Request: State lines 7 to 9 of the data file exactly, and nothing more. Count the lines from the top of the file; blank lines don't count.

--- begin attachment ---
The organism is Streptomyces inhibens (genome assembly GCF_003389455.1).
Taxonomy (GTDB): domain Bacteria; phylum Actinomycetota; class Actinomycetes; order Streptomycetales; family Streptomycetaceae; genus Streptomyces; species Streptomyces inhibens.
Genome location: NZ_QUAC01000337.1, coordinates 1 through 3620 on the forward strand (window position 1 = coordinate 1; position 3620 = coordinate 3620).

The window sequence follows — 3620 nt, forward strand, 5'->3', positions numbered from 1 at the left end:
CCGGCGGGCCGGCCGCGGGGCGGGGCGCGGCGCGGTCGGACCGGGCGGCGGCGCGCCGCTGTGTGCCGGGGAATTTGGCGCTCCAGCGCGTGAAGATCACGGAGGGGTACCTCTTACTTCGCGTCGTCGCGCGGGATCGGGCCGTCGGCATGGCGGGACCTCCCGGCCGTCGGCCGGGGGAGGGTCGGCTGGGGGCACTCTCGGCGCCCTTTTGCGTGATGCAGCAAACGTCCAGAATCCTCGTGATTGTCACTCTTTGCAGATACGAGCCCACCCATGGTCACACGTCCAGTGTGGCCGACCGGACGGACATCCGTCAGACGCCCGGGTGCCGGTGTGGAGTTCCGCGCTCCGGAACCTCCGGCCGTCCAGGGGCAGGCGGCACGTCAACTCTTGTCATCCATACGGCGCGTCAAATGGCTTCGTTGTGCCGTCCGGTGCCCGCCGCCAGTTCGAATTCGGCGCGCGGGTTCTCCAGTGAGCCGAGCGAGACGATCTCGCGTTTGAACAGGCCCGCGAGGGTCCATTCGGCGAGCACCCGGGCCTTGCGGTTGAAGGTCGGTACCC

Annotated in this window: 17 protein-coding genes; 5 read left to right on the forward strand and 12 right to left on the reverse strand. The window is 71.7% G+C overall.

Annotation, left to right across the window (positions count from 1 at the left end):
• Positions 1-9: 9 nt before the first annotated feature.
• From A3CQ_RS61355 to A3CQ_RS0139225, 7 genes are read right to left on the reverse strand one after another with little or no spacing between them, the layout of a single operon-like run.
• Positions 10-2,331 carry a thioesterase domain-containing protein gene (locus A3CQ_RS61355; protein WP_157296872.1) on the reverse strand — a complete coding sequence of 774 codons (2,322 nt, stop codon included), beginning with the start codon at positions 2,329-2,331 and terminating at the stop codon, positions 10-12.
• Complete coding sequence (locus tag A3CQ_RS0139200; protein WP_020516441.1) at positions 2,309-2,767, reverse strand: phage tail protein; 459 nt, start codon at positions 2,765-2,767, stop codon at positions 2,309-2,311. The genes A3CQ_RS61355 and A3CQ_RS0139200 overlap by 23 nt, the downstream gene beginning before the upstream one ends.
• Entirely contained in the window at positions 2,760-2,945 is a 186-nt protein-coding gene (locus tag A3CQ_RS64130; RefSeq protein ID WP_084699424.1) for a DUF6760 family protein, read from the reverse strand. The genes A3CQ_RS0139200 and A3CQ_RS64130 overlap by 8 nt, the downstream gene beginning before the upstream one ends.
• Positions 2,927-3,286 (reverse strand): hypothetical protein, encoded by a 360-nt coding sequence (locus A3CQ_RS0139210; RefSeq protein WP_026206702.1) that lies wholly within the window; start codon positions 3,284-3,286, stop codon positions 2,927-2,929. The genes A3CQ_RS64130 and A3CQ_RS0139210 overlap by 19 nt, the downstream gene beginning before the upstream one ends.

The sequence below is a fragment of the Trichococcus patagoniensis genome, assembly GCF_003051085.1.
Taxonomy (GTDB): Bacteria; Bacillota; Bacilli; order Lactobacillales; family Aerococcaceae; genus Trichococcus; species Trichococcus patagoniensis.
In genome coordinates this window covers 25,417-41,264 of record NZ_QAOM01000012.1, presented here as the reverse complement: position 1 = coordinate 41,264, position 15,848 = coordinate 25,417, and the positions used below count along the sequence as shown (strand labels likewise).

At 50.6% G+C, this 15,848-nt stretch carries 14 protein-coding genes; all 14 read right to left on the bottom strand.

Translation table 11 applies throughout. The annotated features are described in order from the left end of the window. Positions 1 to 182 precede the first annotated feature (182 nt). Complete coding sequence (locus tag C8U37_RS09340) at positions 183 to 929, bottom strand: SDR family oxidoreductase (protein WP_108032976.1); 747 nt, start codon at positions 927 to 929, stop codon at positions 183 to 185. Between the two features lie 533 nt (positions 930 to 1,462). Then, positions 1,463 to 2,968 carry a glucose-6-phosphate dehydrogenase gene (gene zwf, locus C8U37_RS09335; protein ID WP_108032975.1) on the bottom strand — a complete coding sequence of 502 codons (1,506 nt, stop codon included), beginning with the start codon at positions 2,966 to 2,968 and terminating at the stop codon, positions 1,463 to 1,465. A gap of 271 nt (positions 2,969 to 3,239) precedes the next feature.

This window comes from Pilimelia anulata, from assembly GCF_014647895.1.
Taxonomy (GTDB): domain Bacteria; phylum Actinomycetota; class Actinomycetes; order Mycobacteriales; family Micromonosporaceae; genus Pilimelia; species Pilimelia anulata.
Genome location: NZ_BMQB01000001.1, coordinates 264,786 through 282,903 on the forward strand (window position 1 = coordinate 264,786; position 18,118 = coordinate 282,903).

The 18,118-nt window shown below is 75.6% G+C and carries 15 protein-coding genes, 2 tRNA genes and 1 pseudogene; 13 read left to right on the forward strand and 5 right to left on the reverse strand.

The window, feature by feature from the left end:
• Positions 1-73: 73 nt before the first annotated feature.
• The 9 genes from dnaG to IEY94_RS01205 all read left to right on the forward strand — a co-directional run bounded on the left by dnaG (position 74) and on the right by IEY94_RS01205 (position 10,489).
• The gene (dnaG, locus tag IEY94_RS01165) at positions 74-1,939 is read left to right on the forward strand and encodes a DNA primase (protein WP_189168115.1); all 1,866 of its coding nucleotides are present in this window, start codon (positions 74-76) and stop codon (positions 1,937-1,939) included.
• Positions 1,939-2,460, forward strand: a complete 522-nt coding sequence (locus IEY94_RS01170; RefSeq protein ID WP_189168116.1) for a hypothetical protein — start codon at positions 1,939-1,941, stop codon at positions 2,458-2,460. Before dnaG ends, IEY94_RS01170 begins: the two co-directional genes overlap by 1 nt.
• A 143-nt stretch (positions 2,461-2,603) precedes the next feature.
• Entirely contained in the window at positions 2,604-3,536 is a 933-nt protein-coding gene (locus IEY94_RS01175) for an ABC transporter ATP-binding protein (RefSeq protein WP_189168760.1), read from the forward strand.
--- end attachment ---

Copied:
Annotation, left to right across the window (positions count from 1 at the left end):
• Positions 1-9: 9 nt before the first annotated feature.
• From A3CQ_RS61355 to A3CQ_RS0139225, 7 genes are read right to left on the reverse strand one after another with little or no spacing between them, the layout of a single operon-like run.